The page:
Video game music composer Winifred Phillips, pictured in her music production studio working on the music of the SimAnimals video game.In his presentation, Leonard J. Paul brought up a good point about the importance of sketches and prototypes in the workflow of a video game composer.  Most game music composers have gone through this type of iterative process.  For instance, for the SimAnimals game from Electronic Arts, I composed lots of sketches and prototypes before settling on the ultimate style of the game.  The audio team had many varying ideas about what the music should sound like, so the initial brainstorming process involved quite a bit of trial and error.  It was a game about heartwarming animal relationships, so should the music feel old-fashioned and lyrical?  On the other hand, the game focused on strategy mechanics, so should the music feel more puzzle-like and intellectual?  Also, the game included darker underpinnings associated with suffering and dissolution, so should the music stick with a light and airy feel, or should it weave dark and sinister textures into the mix?  I tried tons of permutations on all these ideas until I hit upon the right balance of elements, and in the end my music for SimAnimals took me in unexpectedly challenging directions.  The style couldn’t have been achieved without the process of trial and error that characterized my early efforts at the beginning of music composition. As an example, I’m including here two videos showing the difference between the brightly cheerful main theme music of the game, and one of several grim and dissonant variations on the same melodic theme:


 

Illustration of a GDC 2017 presentation, from the article by Winifred Phillips (video game composer).For Final Fantasy XV, audio programmer Sho Iwamoto created an audio engine he dubbed MAGI (Music API for Gaming Interaction).  While the audio engine accomplished tasks similar to the functionality of other applications such as Wwise and FMOD, the MAGI system also included some creative and original specializations.  “There are a lot of time signature variations or changes in JRPG music, so I designed MAGI to support them,” Iwamoto says.  Among its other capabilities, MAGI has the ability to adjust to changing tempo and time signature values across the length of a composition, allowing flexibility in the placing of synchronization points within the track.  This capability was born out of both a spirit of innovation and pure necessity.  Because Iwamoto was hired by Square Enix just two years earlier, much of the music of Final Fantasy XV had already been composed and recorded before he joined the team.  “Many of these (compositions) were not planned to be interactive,” Iwamoto admits.  Because of this, the musical compositions included variable tempos, dramatic pauses, and frequent shifts in time signature.

From the article by game composer Winifred Phillips - an illustration of the game Final Fantasy XV.In order to make these tracks interactive, Iwamoto used the MAGI system to insert custom synchronization points into each composition so that the transitions would be pleasing in a musical way.  “All you have to do is just move or delete (sync points) when you think the transitions are not musical, or add the sync points when you think the transition is musical,” Iwamoto comments.  “Sometimes these sync points can be hard to find, and you may have to wait sixteen bars or more to (find a workable) transition.”  This problem became a frequent issue during combat music, so to solve this problem, Iwamoto devised a strategy that he called the pre-end section. This was so named because it is always used as a preparation for the ending of the combat track.  “The pre-end section is designed to have more constant and dense sync points,” Iwamoto explains.  “That makes for really quick transitions.”  Existing as a separate music file, the pre-end section would always be in the same style as the main body of the composition, so the music could switch from the main body to the pre-end section smoothly.  Designed to be more consistent in terms of tempo, key and time signature, the pre-end section could accommodate lots of sync points, allowing the music to transition to a finishing flourish with almost instantaneous precision in accordance with the end of combat.  Despite its seeming complexity, Iwamoto meant for this system within the MAGI engine to be intuitive by design.  “We used very simple and basic approaches,” Iwamoto says.  “I wanted to make (MAGI) very easy and versatile.”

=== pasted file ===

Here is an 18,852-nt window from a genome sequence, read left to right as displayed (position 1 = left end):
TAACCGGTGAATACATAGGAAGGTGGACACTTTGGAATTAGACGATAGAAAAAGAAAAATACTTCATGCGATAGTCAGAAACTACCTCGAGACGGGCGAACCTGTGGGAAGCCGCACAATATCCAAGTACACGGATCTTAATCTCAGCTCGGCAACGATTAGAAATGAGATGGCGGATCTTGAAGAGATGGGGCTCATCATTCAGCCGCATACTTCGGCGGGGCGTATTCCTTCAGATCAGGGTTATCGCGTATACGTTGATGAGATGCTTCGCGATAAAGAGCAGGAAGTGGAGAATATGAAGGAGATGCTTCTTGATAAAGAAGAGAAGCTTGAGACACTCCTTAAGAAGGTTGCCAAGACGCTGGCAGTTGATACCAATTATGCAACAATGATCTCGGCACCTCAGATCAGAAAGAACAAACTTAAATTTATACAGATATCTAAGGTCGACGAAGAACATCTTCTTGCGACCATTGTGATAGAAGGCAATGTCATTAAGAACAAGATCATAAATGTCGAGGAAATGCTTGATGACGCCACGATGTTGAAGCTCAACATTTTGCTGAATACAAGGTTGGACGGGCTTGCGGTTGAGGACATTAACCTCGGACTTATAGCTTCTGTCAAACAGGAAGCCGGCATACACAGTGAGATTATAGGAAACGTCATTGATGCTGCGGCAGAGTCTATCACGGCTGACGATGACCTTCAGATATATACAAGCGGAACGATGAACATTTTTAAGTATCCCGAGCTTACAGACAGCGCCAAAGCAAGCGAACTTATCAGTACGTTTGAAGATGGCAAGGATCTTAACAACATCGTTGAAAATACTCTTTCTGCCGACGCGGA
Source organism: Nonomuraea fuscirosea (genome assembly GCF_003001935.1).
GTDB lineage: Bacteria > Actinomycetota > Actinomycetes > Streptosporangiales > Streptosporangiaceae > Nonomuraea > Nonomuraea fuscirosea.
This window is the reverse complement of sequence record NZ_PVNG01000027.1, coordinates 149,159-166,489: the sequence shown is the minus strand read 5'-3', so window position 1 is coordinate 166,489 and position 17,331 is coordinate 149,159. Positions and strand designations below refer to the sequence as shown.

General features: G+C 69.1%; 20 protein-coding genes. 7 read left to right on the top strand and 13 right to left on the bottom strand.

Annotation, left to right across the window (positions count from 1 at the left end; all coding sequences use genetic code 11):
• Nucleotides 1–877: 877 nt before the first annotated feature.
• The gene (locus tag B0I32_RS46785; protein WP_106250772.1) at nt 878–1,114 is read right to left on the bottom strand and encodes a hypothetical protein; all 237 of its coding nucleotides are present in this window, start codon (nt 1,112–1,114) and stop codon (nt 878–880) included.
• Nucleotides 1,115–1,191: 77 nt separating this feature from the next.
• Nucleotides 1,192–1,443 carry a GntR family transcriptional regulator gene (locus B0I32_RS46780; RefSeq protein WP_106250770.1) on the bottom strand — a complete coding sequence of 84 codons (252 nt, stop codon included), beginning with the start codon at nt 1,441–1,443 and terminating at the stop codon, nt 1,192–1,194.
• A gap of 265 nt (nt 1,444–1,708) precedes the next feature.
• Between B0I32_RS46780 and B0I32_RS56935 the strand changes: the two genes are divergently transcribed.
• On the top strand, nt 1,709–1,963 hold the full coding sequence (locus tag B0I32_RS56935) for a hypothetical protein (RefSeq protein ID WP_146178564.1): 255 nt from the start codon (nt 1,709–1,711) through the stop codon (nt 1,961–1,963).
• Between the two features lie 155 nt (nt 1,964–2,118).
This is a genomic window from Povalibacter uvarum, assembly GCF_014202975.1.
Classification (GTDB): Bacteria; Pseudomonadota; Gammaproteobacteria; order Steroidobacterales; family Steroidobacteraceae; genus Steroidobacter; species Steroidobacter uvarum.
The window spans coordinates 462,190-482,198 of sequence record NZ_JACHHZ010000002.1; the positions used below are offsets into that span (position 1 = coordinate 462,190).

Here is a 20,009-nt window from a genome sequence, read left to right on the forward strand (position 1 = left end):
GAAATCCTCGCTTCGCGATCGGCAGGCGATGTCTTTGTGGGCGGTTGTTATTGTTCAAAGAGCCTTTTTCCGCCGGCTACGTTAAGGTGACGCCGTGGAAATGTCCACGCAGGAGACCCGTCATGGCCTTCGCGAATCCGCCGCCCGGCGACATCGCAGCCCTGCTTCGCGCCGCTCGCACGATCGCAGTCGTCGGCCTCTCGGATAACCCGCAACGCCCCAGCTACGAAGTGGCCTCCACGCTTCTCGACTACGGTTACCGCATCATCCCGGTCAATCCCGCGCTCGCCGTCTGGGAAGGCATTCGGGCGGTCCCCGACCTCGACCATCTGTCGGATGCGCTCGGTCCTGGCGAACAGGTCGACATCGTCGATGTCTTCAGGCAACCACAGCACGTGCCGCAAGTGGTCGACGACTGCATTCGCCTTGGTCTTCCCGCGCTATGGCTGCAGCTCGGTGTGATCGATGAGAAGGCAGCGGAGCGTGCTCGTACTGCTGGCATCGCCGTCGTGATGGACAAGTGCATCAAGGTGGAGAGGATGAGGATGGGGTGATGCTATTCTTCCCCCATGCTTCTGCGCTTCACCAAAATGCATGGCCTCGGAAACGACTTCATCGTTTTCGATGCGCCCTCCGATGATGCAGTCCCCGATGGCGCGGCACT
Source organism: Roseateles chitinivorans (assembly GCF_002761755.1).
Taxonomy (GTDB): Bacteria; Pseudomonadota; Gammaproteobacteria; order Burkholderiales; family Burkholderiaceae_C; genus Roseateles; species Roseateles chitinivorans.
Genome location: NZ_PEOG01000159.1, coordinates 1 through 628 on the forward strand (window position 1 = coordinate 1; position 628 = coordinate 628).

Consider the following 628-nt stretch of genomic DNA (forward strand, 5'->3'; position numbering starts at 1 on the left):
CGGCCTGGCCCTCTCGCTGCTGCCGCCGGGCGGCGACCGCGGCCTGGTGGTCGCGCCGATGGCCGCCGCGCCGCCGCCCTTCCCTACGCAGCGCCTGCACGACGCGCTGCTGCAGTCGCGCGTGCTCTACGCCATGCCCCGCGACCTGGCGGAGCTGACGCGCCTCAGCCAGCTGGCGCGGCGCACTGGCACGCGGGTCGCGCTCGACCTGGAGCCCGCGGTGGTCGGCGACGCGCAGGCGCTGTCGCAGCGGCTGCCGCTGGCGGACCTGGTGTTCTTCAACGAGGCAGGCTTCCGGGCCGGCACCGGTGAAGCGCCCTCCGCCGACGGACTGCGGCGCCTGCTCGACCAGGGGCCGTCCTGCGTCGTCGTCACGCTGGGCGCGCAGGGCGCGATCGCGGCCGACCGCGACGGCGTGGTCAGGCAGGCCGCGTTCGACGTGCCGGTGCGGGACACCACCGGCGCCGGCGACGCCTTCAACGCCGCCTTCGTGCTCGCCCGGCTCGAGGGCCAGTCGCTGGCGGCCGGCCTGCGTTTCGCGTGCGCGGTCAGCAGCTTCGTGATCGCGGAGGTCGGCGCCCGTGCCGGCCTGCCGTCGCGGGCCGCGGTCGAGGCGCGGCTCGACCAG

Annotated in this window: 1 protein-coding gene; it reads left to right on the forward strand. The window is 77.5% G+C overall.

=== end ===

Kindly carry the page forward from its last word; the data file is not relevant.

Illustration of a GDC 2017 presentation, from the article by Winifred Phillips (video game composer).For audio director Becky Allen, simple and basic approaches are important for very different reasons.  “We are a mobile studio and we have to be very mindful of our size because of the devices we’re played on,” Allen says, describing her strategy for the MIDI music system of Plants vs. Zombies: Heroes.  “We’re always thinking about size, and ways to be smart.”  Part of that strategy involved a plan for limiting the amount of memory required for the MIDI files and their associated library of instrument sounds.  At first, those limitations were meant to be sensible but not extreme.  “80 megs,” Allen says. “40 for music, 40 for sound effects and VO.”  But then, the audio development process hit a snag when another mobile game came along and made a big splash in the marketplace.  “Along came Clash Royale, and that was a quick game, it loaded quickly,” Allen says.  “We had some pressure to come down to 30 megabytes.”